Smaller families, but bigger residences
Homes are not only larger, but more elaborate inside than they used to be.
By MARY ELLEN PELLEGRINI
At a time when nuclear families have become smaller, residential living quarters have gotten noticeably larger.
Whether it is the supersizing of America, pride in the most important investment a consumer will make or reaching a dream, home ownership today is all about convenience, luxury and space - lots of space.
Walk-in closets, home theaters, computer rooms, home offices, formal dining rooms and loft sitting areas have stretched the dimensions of our humble abodes.
"A generation ago, families would raise five kids in a 1,500 square-foot house. Today, they're raising two kids in a 2,800 square-foot house," said Dan Becker, owner of Becker Builders in Struthers.
An average size home in 2005 has increased from the 1,400 square-foot standard of 40 years ago to 2,000 square feet for a ranch and 2,500 square feet for a traditional two-story, according to John Sudon, an officer of Sudon Bros. in Liberty.
Rationale behind larger homes
The trend toward grander habitats escalated locally in the 1990s said Joshua Aikens, executive director of the Sales and Marketing Council of the Home Builders Association of Mahoning Valley.
Homeowners want more room to host events and accommodate extended family gatherings. That includes expansive kitchens where one can cook and entertain simultaneously.
"Consumers are looking at the whole picture instead of their immediate needs. They're taking more interest in the building of their homes," said Aikens.
That interest leads many Valley buyers away from the modest cookie cutter models of the past to roomy detail-oriented custom built homes.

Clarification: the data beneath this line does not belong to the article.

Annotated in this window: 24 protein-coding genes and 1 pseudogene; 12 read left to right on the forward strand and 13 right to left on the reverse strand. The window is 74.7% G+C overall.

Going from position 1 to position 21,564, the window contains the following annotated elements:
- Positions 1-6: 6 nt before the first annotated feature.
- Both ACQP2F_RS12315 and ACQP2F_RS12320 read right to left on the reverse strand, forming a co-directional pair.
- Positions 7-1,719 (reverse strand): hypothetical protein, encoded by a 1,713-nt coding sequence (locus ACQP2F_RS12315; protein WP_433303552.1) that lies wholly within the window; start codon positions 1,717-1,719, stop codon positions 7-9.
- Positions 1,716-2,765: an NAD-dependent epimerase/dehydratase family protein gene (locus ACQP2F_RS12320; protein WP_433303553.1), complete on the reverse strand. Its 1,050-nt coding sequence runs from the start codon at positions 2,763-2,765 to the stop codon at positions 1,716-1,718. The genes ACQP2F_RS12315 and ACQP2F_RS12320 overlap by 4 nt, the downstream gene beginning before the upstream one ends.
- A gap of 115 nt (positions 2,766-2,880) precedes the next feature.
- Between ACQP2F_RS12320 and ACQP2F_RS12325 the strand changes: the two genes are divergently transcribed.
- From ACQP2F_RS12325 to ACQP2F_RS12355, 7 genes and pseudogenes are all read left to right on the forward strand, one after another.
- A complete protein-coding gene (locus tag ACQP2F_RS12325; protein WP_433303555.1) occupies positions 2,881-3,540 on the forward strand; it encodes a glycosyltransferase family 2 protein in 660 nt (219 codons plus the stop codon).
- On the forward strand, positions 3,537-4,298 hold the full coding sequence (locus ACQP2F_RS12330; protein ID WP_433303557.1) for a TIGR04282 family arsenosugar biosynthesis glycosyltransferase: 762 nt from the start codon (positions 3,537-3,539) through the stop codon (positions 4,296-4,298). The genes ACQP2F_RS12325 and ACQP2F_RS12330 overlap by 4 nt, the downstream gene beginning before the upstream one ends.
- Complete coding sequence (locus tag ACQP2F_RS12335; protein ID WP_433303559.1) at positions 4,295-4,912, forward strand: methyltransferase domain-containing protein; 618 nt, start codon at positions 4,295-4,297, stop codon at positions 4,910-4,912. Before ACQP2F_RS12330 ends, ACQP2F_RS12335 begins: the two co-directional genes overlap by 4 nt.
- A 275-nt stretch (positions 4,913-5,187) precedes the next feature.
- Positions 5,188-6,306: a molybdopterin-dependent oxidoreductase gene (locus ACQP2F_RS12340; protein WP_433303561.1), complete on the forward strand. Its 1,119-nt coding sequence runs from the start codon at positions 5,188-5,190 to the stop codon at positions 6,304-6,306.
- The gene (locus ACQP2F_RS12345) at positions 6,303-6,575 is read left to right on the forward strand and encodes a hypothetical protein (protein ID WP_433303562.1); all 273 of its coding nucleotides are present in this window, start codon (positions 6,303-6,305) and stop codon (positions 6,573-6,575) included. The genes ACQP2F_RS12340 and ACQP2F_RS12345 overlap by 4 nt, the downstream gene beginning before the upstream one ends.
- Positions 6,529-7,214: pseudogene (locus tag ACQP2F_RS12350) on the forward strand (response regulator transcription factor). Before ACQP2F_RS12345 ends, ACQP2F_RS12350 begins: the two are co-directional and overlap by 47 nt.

"People are looking for more amenities, comfort and low maintenance," said Rob Reilly, owner of Reilly Construction in Austintown. "Buyers constantly want something new and different and something no one else has," added Sandi Bates, certified new construction specialist with real estate company Howard Hanna's Canfield office.
The latest innovations include Roman showers (walk-in units with no doors), multiple showerheads, swing faucets above cook tops, see-through fireplaces in the master suites and manmade waterfalls in the back yards, Bates said.
The demand for more usable and luxurious living space isn't limited to new construction in upscale developments. Existing homes in modest neighborhoods are experiencing growth spurts as well.
Making more of staying put
Homeowners with families as well as empty nesters are opting to expand within their established neighborhoods rather than relocate. "They've decided they're staying in that home so 'let's do it the way we want it'," said Becker.
The average addition for Becker runs from 500 to 1,000 square feet, though he has built additions the size of a home. Family rooms and in-law suites are the most requested projects.
Experts attribute this phenomenon to home-improvement programs on cable TV, industry home shows, more savvy consumers, lower interest rates and dual income households.
When Bates started in real estate 20 years ago, the interest rates were 173/4 percent, making small starter homes more desirable. Presently, "they don't have to do that starter home because a lot of the women work and interest rates allow them to build a bigger home," Bates said.
As to what can be built into a home, "There are no limitations anymore," said Aikens. He cites the 'smart home' - a specially wired system whereby homeowners can use a laptop computer to turn on air conditioning and heating units before they arrive or use a bar scan system to report when food items are low in the refrigerator.